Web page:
A root-end surgery, also known as apicoectomy (apico- + -ectomy), retrograde root canal treatment (c.f. orthograde root canal treatment) or root-end filling, is an endodontic surgical procedure whereby a tooth's root tip is removed and a root end cavity is prepared and filled with a biocompatible material. It is an example of periradicular surgery.
An apicoectomy is necessary when conventional root canal therapy has failed and a re-treatment was already unsuccessful or is not advised. Removal of the root tip is indicated to remove the entire apical delta, ensuring no uncleaned missed anatomy. The only alternative may be extraction followed by prosthetic replacement with a denture, dental bridge or dental implant.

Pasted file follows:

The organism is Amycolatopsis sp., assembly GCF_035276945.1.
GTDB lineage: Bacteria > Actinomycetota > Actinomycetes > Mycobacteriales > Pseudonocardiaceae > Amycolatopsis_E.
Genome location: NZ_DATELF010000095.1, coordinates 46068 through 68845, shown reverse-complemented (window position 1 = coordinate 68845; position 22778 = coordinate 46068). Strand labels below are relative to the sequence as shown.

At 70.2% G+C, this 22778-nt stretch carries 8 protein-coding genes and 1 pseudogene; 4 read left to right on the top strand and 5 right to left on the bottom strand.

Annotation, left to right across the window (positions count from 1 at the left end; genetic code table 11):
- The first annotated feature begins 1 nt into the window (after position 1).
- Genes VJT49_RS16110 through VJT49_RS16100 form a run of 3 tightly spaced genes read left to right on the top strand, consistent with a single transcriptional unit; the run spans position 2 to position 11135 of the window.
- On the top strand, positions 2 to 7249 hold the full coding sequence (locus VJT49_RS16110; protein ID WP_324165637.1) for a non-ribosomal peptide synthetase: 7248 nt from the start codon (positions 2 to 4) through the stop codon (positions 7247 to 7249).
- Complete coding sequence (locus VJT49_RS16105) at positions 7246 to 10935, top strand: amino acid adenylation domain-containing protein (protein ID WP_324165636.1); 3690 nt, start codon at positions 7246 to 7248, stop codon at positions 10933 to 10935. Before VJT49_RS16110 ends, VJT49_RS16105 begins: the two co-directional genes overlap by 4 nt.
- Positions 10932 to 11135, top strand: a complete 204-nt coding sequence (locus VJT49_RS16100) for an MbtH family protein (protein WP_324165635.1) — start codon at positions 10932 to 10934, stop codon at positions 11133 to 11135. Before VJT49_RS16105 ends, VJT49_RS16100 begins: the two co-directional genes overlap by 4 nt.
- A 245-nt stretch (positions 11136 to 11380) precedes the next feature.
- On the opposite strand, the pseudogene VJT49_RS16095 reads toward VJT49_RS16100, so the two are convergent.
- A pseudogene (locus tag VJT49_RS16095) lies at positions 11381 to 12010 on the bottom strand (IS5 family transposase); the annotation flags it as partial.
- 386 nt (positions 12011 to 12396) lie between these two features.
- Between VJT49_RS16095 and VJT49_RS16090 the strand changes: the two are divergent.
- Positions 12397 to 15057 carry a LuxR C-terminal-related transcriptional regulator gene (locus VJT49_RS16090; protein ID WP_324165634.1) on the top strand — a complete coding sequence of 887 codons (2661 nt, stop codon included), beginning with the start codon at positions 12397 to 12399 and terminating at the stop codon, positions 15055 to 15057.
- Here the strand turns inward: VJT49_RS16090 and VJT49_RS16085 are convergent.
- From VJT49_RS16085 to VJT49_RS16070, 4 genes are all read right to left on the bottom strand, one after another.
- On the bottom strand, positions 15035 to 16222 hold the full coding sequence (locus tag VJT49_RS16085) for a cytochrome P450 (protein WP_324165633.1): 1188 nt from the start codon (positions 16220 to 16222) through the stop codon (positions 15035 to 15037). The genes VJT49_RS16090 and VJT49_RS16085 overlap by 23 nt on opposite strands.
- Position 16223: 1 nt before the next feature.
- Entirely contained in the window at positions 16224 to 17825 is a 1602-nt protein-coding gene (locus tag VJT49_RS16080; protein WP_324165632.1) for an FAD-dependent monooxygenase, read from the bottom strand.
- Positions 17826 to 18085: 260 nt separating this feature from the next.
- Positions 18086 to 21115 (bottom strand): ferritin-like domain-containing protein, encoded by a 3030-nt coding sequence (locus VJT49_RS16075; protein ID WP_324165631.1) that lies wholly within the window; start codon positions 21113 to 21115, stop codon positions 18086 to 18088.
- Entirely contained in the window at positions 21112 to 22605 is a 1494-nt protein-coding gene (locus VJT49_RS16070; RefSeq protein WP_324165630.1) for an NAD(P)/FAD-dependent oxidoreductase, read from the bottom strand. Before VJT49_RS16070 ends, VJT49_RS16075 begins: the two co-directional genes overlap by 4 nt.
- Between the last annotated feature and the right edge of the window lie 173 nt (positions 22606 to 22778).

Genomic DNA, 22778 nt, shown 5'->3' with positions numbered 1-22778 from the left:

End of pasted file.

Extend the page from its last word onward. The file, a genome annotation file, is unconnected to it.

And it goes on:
State-of-the-art procedures make use of microsurgical endodontic techniques, such as a dental operating microscope, micro instruments, ultrasonic preparation tips, and calcium-silicate based filling materials.
In an apicoectomy, only the tip of the root is removed. This is in contrast to root resection, where an entire root is removed, and hemisection, where a root together with its overlying portion of the crown are separated the rest of the tooth and optionally removed.